The new EIA projections show that even with falling rig counts, production will stay high. They have a great chart attached:
It is hard to see, but the new wells have very high depletion rates. Consider the dark brown band: wells that will be drilled in the first quarter of this year. Their production is estimated to fall by 54% in their first year and then another 38% in their second, for a total two-year decline of 71%. Yet production is still expected to rise, because we are getting much better at drilling: initial production is going up. Consider the Bakken in North Dakota:
Or the Eagle Ford in South Texas:
Or my favorite, the Permian in West Texas:
Of course, rig counts could go lower. How low would they need to go? Well, once again the indispensable bureaucrats at the EIA have done the work:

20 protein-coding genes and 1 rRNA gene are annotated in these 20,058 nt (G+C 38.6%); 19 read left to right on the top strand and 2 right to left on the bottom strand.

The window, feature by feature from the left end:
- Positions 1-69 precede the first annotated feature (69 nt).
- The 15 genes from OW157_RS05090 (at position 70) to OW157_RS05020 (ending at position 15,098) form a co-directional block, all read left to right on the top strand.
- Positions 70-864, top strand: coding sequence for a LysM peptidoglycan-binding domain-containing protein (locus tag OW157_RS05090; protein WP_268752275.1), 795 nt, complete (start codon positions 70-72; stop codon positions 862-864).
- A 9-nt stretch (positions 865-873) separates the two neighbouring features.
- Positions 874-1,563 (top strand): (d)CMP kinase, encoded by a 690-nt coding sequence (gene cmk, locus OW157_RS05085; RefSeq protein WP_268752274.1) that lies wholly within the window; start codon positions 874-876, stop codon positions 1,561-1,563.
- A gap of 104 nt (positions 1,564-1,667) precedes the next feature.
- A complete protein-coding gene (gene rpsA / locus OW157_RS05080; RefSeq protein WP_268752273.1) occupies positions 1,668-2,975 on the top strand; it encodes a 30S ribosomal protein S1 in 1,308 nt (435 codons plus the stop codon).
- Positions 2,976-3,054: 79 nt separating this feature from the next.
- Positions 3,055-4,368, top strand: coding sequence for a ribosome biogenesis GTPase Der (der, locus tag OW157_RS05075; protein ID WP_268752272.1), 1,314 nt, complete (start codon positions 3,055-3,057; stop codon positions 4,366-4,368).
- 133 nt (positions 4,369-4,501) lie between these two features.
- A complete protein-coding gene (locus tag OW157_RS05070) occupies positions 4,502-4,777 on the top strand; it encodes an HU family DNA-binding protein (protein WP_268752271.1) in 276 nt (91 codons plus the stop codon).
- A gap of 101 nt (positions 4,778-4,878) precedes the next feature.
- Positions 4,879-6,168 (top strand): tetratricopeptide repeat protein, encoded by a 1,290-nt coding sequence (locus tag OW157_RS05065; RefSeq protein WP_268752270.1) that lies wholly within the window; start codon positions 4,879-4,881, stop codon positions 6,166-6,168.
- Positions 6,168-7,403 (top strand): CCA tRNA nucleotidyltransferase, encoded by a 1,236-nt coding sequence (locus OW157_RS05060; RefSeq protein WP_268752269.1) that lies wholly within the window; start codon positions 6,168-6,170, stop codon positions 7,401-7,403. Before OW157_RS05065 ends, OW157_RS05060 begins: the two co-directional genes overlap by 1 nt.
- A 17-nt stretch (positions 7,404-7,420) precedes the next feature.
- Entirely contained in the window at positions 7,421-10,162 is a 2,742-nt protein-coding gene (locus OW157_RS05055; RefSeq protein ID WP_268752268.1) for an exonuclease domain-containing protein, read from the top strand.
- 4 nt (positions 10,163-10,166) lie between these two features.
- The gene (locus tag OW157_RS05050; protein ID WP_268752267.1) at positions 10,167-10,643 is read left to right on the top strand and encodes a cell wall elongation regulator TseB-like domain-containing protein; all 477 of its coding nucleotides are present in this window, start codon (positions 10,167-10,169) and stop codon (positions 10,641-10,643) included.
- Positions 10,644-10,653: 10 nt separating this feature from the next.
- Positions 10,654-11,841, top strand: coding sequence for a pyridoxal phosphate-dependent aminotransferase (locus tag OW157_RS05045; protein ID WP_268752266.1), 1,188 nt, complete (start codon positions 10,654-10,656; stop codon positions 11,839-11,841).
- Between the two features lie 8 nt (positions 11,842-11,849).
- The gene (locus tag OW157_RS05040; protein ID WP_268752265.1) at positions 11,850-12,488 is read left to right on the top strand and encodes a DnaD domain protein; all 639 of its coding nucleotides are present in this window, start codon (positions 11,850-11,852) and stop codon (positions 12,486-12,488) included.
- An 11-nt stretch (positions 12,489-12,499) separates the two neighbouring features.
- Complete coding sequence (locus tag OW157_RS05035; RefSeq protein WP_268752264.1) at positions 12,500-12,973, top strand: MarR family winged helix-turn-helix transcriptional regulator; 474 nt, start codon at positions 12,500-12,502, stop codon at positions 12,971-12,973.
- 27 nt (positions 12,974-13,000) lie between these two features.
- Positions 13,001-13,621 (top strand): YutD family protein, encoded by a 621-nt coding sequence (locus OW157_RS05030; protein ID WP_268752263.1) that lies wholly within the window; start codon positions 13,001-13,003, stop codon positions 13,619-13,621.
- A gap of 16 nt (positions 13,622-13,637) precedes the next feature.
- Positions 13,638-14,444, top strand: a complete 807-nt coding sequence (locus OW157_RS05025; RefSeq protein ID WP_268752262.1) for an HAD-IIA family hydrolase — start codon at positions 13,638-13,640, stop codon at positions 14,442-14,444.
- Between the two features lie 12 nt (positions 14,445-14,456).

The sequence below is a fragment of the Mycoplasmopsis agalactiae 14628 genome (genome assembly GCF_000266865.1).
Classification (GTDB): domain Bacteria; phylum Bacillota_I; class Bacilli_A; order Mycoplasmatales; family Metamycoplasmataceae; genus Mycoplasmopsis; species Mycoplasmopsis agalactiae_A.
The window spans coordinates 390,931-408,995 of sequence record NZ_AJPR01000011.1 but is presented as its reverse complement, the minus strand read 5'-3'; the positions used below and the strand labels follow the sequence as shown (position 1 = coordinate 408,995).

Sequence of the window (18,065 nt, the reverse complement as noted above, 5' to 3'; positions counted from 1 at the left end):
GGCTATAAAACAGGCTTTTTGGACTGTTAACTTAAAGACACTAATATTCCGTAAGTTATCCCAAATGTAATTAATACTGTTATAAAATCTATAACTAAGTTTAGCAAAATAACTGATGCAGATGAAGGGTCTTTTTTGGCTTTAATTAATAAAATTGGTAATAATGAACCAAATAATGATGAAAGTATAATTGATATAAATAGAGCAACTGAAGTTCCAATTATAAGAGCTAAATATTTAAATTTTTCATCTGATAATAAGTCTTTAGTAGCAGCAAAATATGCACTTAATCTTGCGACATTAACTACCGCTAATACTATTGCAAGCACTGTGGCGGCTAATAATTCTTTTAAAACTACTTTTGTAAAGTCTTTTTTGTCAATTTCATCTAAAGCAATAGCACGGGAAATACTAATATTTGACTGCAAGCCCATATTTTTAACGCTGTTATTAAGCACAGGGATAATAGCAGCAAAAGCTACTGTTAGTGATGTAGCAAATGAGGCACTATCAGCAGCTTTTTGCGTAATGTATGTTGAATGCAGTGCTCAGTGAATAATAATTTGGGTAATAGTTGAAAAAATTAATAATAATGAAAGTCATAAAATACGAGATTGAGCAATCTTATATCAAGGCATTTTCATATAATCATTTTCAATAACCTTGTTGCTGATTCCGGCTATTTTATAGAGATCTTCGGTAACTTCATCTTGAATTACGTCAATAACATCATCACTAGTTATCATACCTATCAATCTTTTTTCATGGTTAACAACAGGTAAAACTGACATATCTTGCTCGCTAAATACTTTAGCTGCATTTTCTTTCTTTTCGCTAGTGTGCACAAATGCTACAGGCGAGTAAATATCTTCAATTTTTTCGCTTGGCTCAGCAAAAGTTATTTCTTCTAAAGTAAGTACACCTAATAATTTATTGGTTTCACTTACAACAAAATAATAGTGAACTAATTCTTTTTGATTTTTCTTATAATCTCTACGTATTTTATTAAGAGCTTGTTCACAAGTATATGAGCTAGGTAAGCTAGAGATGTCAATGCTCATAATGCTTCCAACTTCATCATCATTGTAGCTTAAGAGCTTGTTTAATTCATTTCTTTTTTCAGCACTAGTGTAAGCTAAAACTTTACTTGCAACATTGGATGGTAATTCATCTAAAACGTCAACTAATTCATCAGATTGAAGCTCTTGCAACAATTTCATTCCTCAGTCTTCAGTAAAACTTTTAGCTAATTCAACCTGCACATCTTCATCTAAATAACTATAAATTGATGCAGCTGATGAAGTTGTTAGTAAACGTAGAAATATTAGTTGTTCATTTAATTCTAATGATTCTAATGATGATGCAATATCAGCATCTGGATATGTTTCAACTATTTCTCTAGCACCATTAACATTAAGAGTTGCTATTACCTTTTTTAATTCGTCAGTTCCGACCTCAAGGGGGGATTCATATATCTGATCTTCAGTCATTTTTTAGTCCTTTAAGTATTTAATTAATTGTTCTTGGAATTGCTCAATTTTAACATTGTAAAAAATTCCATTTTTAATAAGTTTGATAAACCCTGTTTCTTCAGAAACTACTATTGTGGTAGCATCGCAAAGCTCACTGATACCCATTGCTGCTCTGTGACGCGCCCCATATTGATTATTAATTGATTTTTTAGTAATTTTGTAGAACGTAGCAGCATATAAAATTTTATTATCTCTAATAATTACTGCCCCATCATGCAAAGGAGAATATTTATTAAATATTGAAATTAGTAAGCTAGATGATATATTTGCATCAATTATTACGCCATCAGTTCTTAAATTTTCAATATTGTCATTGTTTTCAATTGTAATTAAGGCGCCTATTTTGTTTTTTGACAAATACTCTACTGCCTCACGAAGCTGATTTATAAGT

In other words, we have a long way to go before American production starts to fall. You heard it here.
And let me say that if I know this, then the very good technical people at Saudi Aramco also know this! Saudi oil strategy is not about trying to kill American unconventional production, no matter how much they head fake. It is, as we said here, about trying to kill substitutes for oil, including conservation.
And I am gratified to see that story make the front page of the Washington Post today!